Florida Gov. threatens Airbnb with sanctions over Israel policy

Florida Governor Ron DeSantis says Airbnb could face sanctions over its decision not to list properties in Judea and Samaria.

Elad Benari,

Ron DeSantis
Ron DeSantis
Reuters

Florida Governor Ron DeSantis warned Tuesday that Airbnb faces sanctions over its decision not to list properties in Israeli communities in Judea and Samaria, The Tampa Bay Times reported.

DeSantis said that the policy is discriminatory and may violate a state law that prohibits Florida from doing business with companies that boycott Israel.

Florida’s State Board of Administration is preparing to present findings at the end of the month on whether the popular tourism service should be placed on a state list of scrutinized companies that boycott Israel, DeSantis said. Administrators have not yet made a recommendation to the State Board of Administration’s board of trustees, which is composed of Florida’s governor, attorney general and chief financial officer.

Airbnb caused an uproar in November of 2018 when it decided to remove listings for about 200 homes in Jewish communities in Judea and Samaria.

Subsequent reports indicated that Airbnb would not implement in practice its policy of boycotting Jewish properties in Judea and Samaria. Airbnb later released a statement in English in which it stated that those reports are inaccurate but also stressed that it rejects the anti-Israel Boycott, Divestment and Sanctions (BDS) movement.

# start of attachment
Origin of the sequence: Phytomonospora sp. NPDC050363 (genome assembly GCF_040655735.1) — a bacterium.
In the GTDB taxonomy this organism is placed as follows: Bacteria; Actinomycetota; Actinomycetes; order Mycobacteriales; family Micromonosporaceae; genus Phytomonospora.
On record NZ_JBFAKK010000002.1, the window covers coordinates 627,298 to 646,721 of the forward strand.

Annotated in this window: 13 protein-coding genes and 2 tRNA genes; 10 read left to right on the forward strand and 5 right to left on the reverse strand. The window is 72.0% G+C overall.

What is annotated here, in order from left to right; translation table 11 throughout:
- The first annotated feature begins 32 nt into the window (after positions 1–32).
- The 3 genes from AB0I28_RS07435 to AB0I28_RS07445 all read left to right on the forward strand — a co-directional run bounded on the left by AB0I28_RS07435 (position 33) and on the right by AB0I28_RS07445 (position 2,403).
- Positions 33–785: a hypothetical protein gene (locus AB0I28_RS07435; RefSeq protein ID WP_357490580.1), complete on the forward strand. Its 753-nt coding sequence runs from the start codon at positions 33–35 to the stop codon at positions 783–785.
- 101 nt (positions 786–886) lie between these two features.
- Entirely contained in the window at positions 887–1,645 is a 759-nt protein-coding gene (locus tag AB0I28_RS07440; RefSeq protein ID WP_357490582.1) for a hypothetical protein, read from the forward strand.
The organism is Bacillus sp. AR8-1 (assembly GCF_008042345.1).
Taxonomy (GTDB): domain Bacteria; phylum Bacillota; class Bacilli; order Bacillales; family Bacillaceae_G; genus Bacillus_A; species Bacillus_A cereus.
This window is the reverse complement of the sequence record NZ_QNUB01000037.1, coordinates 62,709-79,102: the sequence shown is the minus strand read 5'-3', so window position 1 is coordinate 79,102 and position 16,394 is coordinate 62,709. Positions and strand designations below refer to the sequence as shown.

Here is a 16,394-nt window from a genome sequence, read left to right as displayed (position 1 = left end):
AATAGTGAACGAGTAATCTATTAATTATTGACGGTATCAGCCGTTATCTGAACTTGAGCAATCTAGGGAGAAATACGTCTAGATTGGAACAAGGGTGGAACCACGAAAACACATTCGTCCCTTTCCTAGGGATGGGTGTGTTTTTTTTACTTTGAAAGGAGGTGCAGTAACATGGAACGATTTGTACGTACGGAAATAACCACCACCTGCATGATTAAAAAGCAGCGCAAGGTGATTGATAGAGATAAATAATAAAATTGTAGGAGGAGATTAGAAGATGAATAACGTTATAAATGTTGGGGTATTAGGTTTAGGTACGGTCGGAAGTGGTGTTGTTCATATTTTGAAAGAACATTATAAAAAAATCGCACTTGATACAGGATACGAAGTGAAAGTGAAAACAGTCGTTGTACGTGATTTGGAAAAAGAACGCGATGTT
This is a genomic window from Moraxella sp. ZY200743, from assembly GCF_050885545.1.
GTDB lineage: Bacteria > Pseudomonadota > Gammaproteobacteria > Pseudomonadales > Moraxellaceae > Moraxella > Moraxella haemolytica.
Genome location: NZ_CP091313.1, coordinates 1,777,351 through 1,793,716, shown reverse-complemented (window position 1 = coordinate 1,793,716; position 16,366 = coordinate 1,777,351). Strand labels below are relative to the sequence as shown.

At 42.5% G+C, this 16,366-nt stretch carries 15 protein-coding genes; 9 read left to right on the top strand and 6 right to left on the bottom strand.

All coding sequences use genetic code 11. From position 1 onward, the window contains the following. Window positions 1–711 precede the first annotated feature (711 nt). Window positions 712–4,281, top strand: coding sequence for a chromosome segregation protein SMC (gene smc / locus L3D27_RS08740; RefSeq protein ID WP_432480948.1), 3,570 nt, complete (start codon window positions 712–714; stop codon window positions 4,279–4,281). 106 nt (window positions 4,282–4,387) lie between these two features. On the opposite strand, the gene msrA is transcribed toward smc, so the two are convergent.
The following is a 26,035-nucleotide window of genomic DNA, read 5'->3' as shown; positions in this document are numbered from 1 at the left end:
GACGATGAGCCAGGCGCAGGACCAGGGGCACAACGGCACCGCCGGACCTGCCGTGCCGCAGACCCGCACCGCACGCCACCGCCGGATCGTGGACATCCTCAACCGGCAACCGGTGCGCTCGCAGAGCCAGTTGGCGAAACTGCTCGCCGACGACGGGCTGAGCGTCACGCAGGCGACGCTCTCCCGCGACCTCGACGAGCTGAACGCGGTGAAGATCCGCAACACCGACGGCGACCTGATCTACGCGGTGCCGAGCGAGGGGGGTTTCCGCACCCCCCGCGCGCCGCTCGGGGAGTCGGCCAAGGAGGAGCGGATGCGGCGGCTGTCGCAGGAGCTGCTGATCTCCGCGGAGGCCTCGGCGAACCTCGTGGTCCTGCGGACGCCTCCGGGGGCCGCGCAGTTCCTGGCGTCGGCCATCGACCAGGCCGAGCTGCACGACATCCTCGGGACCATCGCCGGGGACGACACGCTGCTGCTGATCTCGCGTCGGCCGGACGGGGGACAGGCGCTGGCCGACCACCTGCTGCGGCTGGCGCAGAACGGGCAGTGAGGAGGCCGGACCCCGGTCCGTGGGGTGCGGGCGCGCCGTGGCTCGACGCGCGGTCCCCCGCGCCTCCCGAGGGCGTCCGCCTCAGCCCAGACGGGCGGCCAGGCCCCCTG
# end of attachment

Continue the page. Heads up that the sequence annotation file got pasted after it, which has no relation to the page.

DeSantis said Tuesday he hopes Airbnb will make the controversy moot by reversing its position. Florida’s new governor also made clear during a visit to the Jewish Federation of South Palm Beach County’s Boca Raton headquarters that he believes Airbnb’s policy regarding “the Biblical heartland of Judea and Samaria” is anti-Semitic, and said the company is dangerously close to making it onto Florida’s “hit list.”

“We have a moral obligation to oppose the Airbnb policy. It does target Jews specifically. I think that’s wrong,” said DeSantis, according to The Tampa Bay Times.

The Governor also declared that state employees will no longer be reimbursed for stays at Airbnb properties while on government business. “Airbnb claims it’s a company of inclusion and yet this policy only affects Jews who have homes on the West Bank. It doesn’t appear to apply to anyone else on the face of the earth,” he said.

Airbnb denied Tuesday that it is anti-Semitic, or that it has discriminated against Jews.

Spokesman Ben Breit said Airbnb has “unequivocally rejected” BDS and remains “deeply committed” to thousands of hosts in the country.

“We have worked with the Florida State Board of Administration on this matter,” Breit said, according to The Tampa Bay Times. “We remain committed to the more than 45,000 Airbnb hosts in Florida who share their homes with over 4.5 million visitors, and we’ll continue to do all we can to support our community.”

Last month, an independent board in Illinois voted to notify Airbnb that it is violating state laws barring the economic boycott of Israel, making Illinois the first state to take firm action against the online lodging company.

In addition, a group of Jewish Americans sued Airbnb Inc. in a US federal court following its decision to boycott Israeli communities, accusing the company of religious discrimination.

A separate lawsuit challenging Airbnb’s policy was filed in a Jerusalem court on November 22.




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